Lee County Commercial Building Permits Soar

According to HBW’s building activity report for Lee County, a surge in massive commercial projects boosted the economy of Lee County last year. The total value of Lee County construction permits jumped 84% to nearly %1 billion.  In 2103, the total construction value for residential and commercial permits totaled $510 million, but the 2014 numbers jumped to $943 million That is still much lower than the $3.9 billion historic peak Lee County had in 2005.

The huge gain is attributed to a handful of mega-projects. The Hertz Global Holdings world headquarters in Estero brought in $30 million, with Estero’s Wal-Mart bringing an additional $13 million. The renovation of the Centurylink Sporks Complex in South Fort Meyers brought $19 million. 206 permits were issued for commercial structures, a 54% increase over 2013. General construction in the county was valued at $144 million, a jump from the $56 million earned in 2013.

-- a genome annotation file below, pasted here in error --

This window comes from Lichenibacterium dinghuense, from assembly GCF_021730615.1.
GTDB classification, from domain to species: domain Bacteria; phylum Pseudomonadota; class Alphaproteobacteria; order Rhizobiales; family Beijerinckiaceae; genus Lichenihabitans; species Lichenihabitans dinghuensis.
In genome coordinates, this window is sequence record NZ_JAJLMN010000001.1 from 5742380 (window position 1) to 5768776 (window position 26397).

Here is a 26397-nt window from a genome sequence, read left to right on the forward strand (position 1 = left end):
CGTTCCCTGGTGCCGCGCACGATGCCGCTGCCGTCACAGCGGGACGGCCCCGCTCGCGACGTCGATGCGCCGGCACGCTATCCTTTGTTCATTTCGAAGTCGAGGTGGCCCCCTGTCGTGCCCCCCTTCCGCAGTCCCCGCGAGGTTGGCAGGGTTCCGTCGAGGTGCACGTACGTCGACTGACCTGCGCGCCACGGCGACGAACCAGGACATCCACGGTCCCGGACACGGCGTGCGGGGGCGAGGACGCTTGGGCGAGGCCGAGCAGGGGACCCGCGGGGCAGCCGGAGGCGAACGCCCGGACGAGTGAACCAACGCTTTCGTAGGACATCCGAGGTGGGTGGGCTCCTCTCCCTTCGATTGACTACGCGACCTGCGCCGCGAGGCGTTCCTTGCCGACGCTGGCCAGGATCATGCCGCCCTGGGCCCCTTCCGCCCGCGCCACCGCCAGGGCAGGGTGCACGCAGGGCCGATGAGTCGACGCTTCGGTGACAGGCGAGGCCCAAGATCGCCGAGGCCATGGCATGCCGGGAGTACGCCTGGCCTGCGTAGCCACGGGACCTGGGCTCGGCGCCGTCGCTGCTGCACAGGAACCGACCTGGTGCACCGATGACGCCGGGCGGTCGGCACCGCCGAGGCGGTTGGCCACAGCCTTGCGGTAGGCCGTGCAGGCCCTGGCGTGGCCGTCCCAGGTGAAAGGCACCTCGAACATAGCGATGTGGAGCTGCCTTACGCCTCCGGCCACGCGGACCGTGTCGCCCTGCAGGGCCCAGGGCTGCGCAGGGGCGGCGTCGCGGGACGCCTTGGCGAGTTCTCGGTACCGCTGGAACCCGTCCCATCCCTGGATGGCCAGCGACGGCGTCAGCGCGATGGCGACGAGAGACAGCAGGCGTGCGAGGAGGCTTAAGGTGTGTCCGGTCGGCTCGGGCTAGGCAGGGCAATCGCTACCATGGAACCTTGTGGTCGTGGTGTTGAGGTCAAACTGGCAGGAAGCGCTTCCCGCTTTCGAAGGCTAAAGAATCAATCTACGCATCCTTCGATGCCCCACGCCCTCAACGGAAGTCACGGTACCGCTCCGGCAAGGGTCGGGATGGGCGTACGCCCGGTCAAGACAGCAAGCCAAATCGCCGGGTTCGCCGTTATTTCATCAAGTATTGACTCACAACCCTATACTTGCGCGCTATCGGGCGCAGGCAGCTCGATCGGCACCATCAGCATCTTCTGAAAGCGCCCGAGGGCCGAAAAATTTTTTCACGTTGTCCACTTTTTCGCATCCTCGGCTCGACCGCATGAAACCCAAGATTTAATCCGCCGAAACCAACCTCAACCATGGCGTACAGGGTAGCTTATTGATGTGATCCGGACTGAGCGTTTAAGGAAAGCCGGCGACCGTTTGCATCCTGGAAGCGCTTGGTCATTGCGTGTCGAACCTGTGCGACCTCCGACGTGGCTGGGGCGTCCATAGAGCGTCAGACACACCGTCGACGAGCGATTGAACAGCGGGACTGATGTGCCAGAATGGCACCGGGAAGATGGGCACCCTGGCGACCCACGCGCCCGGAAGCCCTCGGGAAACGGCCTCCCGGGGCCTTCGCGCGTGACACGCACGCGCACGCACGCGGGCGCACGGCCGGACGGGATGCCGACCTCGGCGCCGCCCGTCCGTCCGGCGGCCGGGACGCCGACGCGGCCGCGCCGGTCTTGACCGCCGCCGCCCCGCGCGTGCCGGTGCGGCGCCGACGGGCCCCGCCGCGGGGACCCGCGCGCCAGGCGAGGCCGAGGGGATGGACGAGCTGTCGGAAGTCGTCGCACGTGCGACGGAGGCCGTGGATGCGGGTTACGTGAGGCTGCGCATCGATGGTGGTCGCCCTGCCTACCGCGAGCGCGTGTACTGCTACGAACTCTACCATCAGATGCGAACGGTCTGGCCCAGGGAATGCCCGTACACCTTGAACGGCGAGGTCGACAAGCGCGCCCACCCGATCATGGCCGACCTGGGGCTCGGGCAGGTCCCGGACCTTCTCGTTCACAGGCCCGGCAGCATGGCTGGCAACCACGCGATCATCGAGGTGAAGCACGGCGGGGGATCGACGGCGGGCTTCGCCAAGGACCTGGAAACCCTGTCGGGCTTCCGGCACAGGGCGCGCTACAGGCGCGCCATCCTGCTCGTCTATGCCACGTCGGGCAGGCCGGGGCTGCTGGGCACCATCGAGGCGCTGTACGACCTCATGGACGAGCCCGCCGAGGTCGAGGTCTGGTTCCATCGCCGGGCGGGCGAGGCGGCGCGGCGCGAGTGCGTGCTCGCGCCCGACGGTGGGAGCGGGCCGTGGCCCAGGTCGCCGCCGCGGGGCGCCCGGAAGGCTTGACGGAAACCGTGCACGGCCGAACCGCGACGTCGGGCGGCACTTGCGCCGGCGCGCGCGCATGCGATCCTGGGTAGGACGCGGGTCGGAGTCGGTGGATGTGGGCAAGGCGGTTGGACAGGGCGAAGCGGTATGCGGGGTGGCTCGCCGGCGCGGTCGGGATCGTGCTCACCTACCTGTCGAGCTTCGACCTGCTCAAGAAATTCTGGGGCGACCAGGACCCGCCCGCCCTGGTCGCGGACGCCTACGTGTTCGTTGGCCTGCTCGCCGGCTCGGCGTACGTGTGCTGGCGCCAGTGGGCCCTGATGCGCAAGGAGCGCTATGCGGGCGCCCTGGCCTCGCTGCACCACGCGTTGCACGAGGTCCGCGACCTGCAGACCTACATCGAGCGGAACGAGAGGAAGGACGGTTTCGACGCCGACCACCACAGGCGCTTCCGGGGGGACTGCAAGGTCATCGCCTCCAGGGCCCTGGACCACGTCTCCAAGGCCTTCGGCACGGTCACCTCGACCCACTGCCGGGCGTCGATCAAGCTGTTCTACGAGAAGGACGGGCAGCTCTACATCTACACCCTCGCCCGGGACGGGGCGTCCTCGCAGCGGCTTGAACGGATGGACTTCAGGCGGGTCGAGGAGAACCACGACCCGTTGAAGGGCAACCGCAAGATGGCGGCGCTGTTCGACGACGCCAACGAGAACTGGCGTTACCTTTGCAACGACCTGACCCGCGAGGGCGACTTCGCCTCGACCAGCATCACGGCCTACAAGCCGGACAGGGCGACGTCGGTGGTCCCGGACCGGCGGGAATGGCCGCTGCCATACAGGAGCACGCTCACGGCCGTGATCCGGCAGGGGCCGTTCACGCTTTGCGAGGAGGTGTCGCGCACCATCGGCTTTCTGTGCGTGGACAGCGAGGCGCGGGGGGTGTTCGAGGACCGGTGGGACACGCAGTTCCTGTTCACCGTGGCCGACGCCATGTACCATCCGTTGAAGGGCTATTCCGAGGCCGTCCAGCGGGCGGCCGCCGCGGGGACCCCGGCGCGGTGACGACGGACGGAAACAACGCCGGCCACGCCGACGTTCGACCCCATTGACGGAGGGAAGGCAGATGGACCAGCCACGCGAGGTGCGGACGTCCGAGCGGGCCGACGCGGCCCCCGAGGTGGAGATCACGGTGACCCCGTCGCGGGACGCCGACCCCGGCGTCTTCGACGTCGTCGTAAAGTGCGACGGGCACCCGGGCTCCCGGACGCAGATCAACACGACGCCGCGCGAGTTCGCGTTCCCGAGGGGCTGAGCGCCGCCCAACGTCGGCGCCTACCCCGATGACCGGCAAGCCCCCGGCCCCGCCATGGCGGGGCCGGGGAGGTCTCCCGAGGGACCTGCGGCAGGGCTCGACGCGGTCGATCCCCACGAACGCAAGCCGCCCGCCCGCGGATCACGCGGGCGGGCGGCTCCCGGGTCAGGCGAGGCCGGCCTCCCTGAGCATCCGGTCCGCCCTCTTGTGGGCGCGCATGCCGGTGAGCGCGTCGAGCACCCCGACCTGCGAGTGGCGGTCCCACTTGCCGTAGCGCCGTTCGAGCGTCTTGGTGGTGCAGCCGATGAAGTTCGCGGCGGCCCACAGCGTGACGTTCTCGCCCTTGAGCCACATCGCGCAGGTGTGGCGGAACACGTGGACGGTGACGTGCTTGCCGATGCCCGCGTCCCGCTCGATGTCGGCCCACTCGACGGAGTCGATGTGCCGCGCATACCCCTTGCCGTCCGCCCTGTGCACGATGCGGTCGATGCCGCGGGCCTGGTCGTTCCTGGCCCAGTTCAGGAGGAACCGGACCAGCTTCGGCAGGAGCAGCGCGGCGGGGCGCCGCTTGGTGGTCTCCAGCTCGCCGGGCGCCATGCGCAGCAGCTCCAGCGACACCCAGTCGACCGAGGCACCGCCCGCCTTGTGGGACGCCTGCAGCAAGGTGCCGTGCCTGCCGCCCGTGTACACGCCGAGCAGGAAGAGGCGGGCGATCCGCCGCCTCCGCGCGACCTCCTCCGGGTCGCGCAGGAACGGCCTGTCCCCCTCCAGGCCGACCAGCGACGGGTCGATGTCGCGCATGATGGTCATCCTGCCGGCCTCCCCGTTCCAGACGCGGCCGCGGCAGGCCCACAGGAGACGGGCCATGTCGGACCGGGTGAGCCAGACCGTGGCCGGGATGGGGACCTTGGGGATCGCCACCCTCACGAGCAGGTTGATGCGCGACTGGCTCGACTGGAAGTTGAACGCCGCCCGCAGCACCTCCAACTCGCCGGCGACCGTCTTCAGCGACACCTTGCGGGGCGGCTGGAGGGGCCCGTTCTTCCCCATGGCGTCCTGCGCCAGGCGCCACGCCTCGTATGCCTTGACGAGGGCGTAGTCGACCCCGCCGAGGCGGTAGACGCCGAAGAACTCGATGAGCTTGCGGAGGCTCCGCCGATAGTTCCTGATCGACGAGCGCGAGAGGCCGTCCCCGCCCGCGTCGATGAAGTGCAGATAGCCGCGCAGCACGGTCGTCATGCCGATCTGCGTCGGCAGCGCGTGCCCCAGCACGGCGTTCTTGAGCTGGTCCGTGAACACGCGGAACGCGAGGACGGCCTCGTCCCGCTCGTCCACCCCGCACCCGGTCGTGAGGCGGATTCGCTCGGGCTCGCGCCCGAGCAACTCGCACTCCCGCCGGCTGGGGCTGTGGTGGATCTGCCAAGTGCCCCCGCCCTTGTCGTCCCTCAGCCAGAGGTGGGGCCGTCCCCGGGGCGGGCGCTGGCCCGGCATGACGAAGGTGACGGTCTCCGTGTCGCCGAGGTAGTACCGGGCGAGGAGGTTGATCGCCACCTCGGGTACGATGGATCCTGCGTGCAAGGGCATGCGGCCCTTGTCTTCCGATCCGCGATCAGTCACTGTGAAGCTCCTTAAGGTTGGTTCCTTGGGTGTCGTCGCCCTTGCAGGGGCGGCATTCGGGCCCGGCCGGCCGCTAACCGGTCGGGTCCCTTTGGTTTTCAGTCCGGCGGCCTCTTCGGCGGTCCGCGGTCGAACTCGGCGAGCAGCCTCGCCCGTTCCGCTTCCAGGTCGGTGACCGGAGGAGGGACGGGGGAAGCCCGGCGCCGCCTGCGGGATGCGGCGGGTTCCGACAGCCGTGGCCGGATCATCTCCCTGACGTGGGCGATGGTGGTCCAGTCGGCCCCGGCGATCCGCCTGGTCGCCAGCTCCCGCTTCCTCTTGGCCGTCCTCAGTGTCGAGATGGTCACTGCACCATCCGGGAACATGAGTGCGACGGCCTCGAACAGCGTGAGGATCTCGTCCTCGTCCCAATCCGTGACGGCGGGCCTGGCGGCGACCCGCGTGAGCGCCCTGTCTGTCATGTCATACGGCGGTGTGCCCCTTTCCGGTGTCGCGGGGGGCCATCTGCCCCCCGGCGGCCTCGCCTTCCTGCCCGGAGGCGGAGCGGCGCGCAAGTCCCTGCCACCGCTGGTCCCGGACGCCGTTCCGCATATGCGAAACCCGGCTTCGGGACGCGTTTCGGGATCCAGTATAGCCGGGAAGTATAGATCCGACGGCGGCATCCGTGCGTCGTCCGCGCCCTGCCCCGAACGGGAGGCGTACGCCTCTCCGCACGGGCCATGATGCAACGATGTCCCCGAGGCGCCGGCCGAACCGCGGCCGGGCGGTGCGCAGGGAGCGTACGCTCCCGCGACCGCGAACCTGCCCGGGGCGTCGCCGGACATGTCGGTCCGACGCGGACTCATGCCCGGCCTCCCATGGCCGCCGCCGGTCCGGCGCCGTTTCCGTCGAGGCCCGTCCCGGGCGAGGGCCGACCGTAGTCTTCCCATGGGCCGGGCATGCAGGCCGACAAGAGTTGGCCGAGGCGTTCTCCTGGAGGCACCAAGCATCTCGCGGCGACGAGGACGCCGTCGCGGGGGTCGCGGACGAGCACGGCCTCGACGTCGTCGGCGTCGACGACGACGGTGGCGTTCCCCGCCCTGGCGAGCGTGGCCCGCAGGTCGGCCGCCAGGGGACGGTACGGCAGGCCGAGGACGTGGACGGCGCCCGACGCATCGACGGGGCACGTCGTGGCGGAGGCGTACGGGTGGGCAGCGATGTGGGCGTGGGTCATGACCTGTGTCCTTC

2015’s numbers are expected to be strong, but not so strong as last year’s earnings. According to mark Stevens, president of Mark Stevens Construction, “there was a pent-up backlog of projects that were released” when the economy improved, but “If they were going to be repeated we’d hear about them by now.”

One concern for county revenues going into 2015 is the March 13 expiration of the 80% reduction in impact fees for new construction. Gary Tasman, of Cushman & Wakefield Commercial Property Southwest Florida, thinks that “clearly this was a year of rebounds for the economy, but the market’s still very fragile for construction. Tasman says that “we’re in a position where we need to let the economy expand a little bit more before we put the brakes on,” because if impact fees rebound to the old rates, “I think you would see an 80 percent decrease in construction this year.”

Stevens predicts a spike in permit pulling prior to the March 13 deadline. “In January, February and March you’re going to see a huge surge of projects go into the building department,” he says, but “April, May and June are going to be pretty slow.”


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